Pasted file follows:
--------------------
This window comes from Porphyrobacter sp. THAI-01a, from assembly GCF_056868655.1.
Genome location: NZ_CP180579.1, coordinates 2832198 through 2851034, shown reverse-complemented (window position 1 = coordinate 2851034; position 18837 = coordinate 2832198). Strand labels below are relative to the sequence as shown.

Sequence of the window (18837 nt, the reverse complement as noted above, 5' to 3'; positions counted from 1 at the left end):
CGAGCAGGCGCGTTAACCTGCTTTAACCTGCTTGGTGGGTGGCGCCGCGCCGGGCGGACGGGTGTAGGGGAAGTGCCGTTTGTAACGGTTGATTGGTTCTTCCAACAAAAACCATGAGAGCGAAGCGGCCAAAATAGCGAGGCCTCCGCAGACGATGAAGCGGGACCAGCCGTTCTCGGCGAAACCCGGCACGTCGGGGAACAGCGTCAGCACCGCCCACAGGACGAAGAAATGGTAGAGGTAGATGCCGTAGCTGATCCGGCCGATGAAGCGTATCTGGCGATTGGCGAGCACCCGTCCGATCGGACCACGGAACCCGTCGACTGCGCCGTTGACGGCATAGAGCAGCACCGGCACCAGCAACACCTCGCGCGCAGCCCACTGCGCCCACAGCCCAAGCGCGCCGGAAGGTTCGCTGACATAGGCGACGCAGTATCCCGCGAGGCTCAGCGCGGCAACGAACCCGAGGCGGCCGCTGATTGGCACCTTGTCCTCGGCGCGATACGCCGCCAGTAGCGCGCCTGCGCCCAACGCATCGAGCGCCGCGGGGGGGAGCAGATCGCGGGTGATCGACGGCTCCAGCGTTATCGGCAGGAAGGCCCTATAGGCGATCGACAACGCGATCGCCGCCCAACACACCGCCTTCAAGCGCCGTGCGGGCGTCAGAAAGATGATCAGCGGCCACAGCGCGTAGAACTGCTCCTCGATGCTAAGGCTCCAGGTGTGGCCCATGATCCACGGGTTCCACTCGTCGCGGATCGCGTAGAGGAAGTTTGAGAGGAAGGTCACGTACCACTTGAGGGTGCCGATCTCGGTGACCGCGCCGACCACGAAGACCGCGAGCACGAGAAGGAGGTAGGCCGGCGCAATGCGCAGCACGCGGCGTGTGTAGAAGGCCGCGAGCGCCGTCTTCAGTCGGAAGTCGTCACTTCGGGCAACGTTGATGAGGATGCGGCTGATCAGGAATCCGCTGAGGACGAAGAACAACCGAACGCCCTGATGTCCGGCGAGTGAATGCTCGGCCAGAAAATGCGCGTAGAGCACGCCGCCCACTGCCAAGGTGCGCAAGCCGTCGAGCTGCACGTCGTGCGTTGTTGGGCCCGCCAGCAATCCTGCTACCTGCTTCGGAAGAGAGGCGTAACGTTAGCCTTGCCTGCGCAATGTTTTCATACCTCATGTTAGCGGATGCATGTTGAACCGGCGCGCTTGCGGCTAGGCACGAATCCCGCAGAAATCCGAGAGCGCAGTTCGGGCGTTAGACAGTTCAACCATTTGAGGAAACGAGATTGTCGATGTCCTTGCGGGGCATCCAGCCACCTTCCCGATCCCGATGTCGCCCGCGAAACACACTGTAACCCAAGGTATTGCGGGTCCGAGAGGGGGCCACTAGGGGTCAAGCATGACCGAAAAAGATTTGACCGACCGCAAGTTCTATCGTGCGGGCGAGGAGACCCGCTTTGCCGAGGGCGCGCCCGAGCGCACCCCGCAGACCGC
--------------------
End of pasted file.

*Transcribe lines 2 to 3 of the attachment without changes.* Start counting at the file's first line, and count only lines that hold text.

Genome location: NZ_CP180579.1, coordinates 2832198 through 2851034, shown reverse-complemented (window position 1 = coordinate 2851034; position 18837 = coordinate 2832198). Strand labels below are relative to the sequence as shown.

Sequence of the window (18837 nt, the reverse complement as noted above, 5' to 3'; positions counted from 1 at the left end):